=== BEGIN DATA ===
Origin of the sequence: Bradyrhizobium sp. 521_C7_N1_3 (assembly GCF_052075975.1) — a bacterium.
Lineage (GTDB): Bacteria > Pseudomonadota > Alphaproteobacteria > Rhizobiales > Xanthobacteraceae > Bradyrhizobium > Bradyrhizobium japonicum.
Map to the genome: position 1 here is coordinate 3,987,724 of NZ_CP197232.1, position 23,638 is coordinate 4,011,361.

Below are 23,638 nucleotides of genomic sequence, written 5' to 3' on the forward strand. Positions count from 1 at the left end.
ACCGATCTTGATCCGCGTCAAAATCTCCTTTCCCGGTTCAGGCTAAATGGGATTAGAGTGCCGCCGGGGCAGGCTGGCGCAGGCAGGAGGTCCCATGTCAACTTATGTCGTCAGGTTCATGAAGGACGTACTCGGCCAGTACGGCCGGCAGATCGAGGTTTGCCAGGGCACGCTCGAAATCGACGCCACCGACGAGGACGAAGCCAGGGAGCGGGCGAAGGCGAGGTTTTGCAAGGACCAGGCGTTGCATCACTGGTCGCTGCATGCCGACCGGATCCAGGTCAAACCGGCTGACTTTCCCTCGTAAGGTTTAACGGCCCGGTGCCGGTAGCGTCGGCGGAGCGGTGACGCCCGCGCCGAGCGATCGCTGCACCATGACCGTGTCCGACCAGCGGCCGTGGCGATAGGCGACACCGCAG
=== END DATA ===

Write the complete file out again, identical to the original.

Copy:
Origin of the sequence: Bradyrhizobium sp. 521_C7_N1_3 (assembly GCF_052075975.1) — a bacterium.
Lineage (GTDB): Bacteria > Pseudomonadota > Alphaproteobacteria > Rhizobiales > Xanthobacteraceae > Bradyrhizobium > Bradyrhizobium japonicum.
Map to the genome: position 1 here is coordinate 3,987,724 of NZ_CP197232.1, position 23,638 is coordinate 4,011,361.

Below are 23,638 nucleotides of genomic sequence, written 5' to 3' on the forward strand. Positions count from 1 at the left end.
ACCGATCTTGATCCGCGTCAAAATCTCCTTTCCCGGTTCAGGCTAAATGGGATTAGAGTGCCGCCGGGGCAGGCTGGCGCAGGCAGGAGGTCCCATGTCAACTTATGTCGTCAGGTTCATGAAGGACGTACTCGGCCAGTACGGCCGGCAGATCGAGGTTTGCCAGGGCACGCTCGAAATCGACGCCACCGACGAGGACGAAGCCAGGGAGCGGGCGAAGGCGAGGTTTTGCAAGGACCAGGCGTTGCATCACTGGTCGCTGCATGCCGACCGGATCCAGGTCAAACCGGCTGACTTTCCCTCGTAAGGTTTAACGGCCCGGTGCCGGTAGCGTCGGCGGAGCGGTGACGCCCGCGCCGAGCGATCGCTGCACCATGACCGTGTCCGACCAGCGGCCGTGGCGATAGGCGACACCGCAG